Case Study – Phishing Attack Breaches Practice

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Phishing attacks may be the most threatening to healthcare entities as well as companies in the United States. According to some estimates, phishing attacks increased 59% in 2017 alone. Most attackers know this is the easiest way to breach a target. It requires little effort and once its up and running, the attacker just sits back and waits for the victims to arrive. Phishing attacks are very common and extremely effective.

For HIPAA Covered Entities and Business Associates, these can not only be expensive (an estimated $1.6 million on average), but can result in breaches. These breaches can turn into expensive fines and corrective action plans. This can be seen in the case of Cancer Treatment Centers of America. A phishing attack resulted in a breach of 41,948 patient’s data.

What happened

In September 2018, the practice discovered that an email account belong to an employee of the practice had been hacked. The account was hacked in May of 2018. A single employee had received an email that appeared to originate from an executive of Cancer Treatment Centers of America. The employee shared login credentials via the email and this resulted in a network breach. The user was later directed to change their password by IT services.

The result

Potentially, 41,948 patient records were breached as a result of the phishing attack. An investigation was completed internally and an HHS investigation will determine what, if any, fines or corrective action plans will be required.

What is a phishing attack?

A phishing attack is when an attacker sends an email to an organization (or individual), pretending to be something else in an effort to get the user to provide information or click on links. These links will often result in malware being installed on the user’s computer that will give the attacker remote access to the network.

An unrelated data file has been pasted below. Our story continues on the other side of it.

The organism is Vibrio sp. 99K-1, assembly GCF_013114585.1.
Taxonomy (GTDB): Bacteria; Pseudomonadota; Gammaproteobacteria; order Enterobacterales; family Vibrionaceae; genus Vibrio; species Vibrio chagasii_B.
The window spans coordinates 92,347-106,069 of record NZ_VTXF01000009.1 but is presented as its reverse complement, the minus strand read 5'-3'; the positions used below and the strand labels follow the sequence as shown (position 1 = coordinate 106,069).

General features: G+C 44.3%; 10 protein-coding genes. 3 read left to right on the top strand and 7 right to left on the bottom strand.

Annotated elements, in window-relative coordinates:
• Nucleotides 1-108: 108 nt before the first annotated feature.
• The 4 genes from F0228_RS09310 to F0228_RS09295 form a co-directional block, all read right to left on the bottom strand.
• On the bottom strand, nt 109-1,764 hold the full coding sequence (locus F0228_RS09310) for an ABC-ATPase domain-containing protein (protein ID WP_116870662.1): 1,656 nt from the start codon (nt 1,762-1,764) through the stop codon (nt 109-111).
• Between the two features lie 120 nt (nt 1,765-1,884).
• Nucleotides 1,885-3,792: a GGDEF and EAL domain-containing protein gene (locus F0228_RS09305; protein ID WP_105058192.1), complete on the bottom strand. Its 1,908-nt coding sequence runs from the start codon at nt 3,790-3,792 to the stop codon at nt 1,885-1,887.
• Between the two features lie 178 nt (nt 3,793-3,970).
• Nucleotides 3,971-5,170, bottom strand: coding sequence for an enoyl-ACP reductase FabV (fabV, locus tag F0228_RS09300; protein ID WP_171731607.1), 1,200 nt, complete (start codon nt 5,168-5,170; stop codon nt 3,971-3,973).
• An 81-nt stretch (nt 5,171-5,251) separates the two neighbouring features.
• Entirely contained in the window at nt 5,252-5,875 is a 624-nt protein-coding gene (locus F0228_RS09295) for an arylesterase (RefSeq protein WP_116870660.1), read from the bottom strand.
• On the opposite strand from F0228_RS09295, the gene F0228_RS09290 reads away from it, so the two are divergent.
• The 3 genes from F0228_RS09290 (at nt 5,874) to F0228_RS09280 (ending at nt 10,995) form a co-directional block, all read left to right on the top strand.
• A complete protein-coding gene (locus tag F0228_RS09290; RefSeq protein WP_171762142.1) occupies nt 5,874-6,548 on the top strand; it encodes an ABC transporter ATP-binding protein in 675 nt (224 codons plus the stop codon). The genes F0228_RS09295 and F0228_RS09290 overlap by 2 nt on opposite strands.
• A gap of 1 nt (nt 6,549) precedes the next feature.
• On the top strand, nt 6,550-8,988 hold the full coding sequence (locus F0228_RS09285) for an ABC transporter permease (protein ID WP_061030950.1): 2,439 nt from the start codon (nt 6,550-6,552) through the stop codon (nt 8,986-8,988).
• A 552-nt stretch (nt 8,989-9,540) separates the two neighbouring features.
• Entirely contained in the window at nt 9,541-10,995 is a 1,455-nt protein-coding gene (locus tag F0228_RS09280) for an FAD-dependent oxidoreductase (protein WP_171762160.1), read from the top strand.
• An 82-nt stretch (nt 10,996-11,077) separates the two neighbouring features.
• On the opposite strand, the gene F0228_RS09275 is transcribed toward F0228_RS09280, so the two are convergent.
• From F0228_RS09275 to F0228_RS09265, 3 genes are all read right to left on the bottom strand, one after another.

These emails use social engineering to nudge the victim into making the choice the attacker needs. For example, an email may appear to be from UPS indicating your package from Amazon has been delayed and to click the supplied link to get an update in the new delivery time. At any given moment, many people are receiving a package from Amazon so this creates the curiosity to click on the supplied link.

The link appears to be the tracking number so that the victim can quickly check the status of the delivery. This link leads to a page that will deploy malware onto the victim’s computer. In some cases, the email may contain an attachment that when opened, does the same thing.

In this case, the email appeared to come from an executive within the practice. This preys on the victim’s fear of not complying with the directives of a superior. This is a common attack method. Emails appearing to come from the IRS or other government agencies will demand the victim comply with an action.

Another favorite technique is to send an email appearing to come from a business owner to another employee with a subject of ’employee termination list’. The email will appear to be miss-sent to the wrong employee. If an employee received an email like this, thinking it was meant for a manager or another employee, but they received it instead, they may open the attachment to see the list of employees that were supposed to be terminated.

The attacker is preying on your fear or curiosity.


Phishing attacks are the easiest way for an attacker to breach an organization. They don’t require a lot of work and have the chance of a big payoff. In the case of Cancer Treatment Centers of America, a single email account resulted in a breach of 41,948 patient records. Office staff needs to have training on how to spot phishing attacks and also the practice needs to put the necessary preventative measures in place to ensure these attacks don’t result in HIPAA breaches.